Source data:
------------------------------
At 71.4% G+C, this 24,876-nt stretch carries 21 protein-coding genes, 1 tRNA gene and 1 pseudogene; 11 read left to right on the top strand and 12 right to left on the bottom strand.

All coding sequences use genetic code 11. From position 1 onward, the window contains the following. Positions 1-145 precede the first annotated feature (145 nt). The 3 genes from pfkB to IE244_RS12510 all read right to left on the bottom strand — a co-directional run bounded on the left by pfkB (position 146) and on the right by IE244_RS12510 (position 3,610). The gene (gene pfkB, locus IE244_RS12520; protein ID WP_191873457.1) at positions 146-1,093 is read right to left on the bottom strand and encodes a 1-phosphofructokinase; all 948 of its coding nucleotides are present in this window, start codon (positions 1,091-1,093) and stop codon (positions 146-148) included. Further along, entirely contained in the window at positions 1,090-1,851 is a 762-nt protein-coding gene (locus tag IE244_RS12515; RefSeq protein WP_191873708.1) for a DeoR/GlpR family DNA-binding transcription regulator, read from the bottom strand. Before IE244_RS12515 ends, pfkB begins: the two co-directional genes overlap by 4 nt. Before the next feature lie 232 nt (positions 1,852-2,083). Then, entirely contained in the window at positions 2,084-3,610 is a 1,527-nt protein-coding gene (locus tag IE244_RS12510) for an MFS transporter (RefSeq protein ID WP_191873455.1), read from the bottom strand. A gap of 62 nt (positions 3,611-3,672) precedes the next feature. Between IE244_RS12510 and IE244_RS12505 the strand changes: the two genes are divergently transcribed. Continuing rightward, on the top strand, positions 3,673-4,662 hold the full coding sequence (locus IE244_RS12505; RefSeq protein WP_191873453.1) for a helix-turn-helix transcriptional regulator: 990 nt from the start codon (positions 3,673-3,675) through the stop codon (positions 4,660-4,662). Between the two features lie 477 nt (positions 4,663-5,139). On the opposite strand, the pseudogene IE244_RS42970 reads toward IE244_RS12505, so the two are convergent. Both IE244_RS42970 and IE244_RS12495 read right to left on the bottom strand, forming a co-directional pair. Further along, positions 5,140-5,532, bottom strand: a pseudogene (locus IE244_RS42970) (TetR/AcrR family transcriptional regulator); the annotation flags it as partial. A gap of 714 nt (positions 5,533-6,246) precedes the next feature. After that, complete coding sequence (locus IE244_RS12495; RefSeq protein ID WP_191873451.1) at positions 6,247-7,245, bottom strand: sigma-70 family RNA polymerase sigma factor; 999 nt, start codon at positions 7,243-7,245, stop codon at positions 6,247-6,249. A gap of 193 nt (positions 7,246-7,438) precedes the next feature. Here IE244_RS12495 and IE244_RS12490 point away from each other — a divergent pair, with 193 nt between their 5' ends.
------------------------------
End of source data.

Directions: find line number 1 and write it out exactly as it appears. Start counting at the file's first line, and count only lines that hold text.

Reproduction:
At 71.4% G+C, this 24,876-nt stretch carries 21 protein-coding genes, 1 tRNA gene and 1 pseudogene; 11 read left to right on the top strand and 12 right to left on the bottom strand.